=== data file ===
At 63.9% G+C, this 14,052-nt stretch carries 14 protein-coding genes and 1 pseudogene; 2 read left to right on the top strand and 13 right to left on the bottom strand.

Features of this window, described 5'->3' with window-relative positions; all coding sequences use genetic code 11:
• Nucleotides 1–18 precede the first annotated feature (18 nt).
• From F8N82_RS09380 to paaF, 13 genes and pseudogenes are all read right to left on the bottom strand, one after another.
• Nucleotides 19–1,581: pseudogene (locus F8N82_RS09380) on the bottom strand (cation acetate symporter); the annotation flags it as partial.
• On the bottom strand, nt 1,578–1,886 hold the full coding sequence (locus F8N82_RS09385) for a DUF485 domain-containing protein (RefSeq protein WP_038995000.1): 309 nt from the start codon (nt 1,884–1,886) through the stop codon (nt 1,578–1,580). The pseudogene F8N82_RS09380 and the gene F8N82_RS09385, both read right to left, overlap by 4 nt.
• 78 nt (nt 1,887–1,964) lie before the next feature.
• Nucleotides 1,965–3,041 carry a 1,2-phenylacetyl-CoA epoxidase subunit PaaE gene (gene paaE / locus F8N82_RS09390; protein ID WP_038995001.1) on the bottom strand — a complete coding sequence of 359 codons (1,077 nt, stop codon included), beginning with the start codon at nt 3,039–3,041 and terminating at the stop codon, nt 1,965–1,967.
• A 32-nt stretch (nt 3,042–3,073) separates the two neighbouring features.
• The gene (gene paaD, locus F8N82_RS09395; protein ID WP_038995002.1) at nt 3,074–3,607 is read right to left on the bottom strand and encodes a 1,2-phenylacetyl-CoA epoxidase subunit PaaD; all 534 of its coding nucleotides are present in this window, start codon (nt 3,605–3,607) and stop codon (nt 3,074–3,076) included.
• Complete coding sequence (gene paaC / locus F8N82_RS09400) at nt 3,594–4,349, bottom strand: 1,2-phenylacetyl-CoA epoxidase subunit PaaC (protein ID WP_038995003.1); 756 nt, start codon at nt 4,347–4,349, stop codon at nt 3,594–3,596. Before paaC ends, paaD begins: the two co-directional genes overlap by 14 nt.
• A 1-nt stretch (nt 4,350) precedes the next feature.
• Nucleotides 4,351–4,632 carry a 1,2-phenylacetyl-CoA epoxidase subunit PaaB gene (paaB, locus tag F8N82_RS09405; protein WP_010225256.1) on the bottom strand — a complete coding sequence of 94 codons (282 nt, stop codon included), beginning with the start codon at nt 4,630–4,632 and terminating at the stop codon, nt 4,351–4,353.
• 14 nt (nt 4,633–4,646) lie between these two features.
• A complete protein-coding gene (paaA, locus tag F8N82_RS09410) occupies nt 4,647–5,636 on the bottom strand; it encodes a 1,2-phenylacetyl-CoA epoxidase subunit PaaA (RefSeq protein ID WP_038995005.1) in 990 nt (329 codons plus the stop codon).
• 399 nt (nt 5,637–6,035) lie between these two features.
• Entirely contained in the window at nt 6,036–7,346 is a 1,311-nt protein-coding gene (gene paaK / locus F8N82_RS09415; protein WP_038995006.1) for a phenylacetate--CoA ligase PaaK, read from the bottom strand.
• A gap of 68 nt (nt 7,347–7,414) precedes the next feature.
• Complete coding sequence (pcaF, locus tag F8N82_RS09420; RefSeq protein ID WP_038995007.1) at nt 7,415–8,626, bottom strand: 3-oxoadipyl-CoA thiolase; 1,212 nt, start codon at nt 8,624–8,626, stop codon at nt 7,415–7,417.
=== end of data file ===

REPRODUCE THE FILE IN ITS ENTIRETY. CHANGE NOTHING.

At 63.9% G+C, this 14,052-nt stretch carries 14 protein-coding genes and 1 pseudogene; 2 read left to right on the top strand and 13 right to left on the bottom strand.

Features of this window, described 5'->3' with window-relative positions; all coding sequences use genetic code 11:
• Nucleotides 1–18 precede the first annotated feature (18 nt).
• From F8N82_RS09380 to paaF, 13 genes and pseudogenes are all read right to left on the bottom strand, one after another.
• Nucleotides 19–1,581: pseudogene (locus F8N82_RS09380) on the bottom strand (cation acetate symporter); the annotation flags it as partial.
• On the bottom strand, nt 1,578–1,886 hold the full coding sequence (locus F8N82_RS09385) for a DUF485 domain-containing protein (RefSeq protein WP_038995000.1): 309 nt from the start codon (nt 1,884–1,886) through the stop codon (nt 1,578–1,580). The pseudogene F8N82_RS09380 and the gene F8N82_RS09385, both read right to left, overlap by 4 nt.
• 78 nt (nt 1,887–1,964) lie before the next feature.
• Nucleotides 1,965–3,041 carry a 1,2-phenylacetyl-CoA epoxidase subunit PaaE gene (gene paaE / locus F8N82_RS09390; protein ID WP_038995001.1) on the bottom strand — a complete coding sequence of 359 codons (1,077 nt, stop codon included), beginning with the start codon at nt 3,039–3,041 and terminating at the stop codon, nt 1,965–1,967.
• A 32-nt stretch (nt 3,042–3,073) separates the two neighbouring features.
• The gene (gene paaD, locus F8N82_RS09395; protein ID WP_038995002.1) at nt 3,074–3,607 is read right to left on the bottom strand and encodes a 1,2-phenylacetyl-CoA epoxidase subunit PaaD; all 534 of its coding nucleotides are present in this window, start codon (nt 3,605–3,607) and stop codon (nt 3,074–3,076) included.
• Complete coding sequence (gene paaC / locus F8N82_RS09400) at nt 3,594–4,349, bottom strand: 1,2-phenylacetyl-CoA epoxidase subunit PaaC (protein ID WP_038995003.1); 756 nt, start codon at nt 4,347–4,349, stop codon at nt 3,594–3,596. Before paaC ends, paaD begins: the two co-directional genes overlap by 14 nt.
• A 1-nt stretch (nt 4,350) precedes the next feature.
• Nucleotides 4,351–4,632 carry a 1,2-phenylacetyl-CoA epoxidase subunit PaaB gene (paaB, locus tag F8N82_RS09405; protein WP_010225256.1) on the bottom strand — a complete coding sequence of 94 codons (282 nt, stop codon included), beginning with the start codon at nt 4,630–4,632 and terminating at the stop codon, nt 4,351–4,353.
• 14 nt (nt 4,633–4,646) lie between these two features.
• A complete protein-coding gene (paaA, locus tag F8N82_RS09410) occupies nt 4,647–5,636 on the bottom strand; it encodes a 1,2-phenylacetyl-CoA epoxidase subunit PaaA (RefSeq protein ID WP_038995005.1) in 990 nt (329 codons plus the stop codon).
• 399 nt (nt 5,637–6,035) lie between these two features.
• Entirely contained in the window at nt 6,036–7,346 is a 1,311-nt protein-coding gene (gene paaK / locus F8N82_RS09415; protein WP_038995006.1) for a phenylacetate--CoA ligase PaaK, read from the bottom strand.
• A gap of 68 nt (nt 7,347–7,414) precedes the next feature.
• Complete coding sequence (pcaF, locus tag F8N82_RS09420; RefSeq protein ID WP_038995007.1) at nt 7,415–8,626, bottom strand: 3-oxoadipyl-CoA thiolase; 1,212 nt, start codon at nt 8,624–8,626, stop codon at nt 7,415–7,417.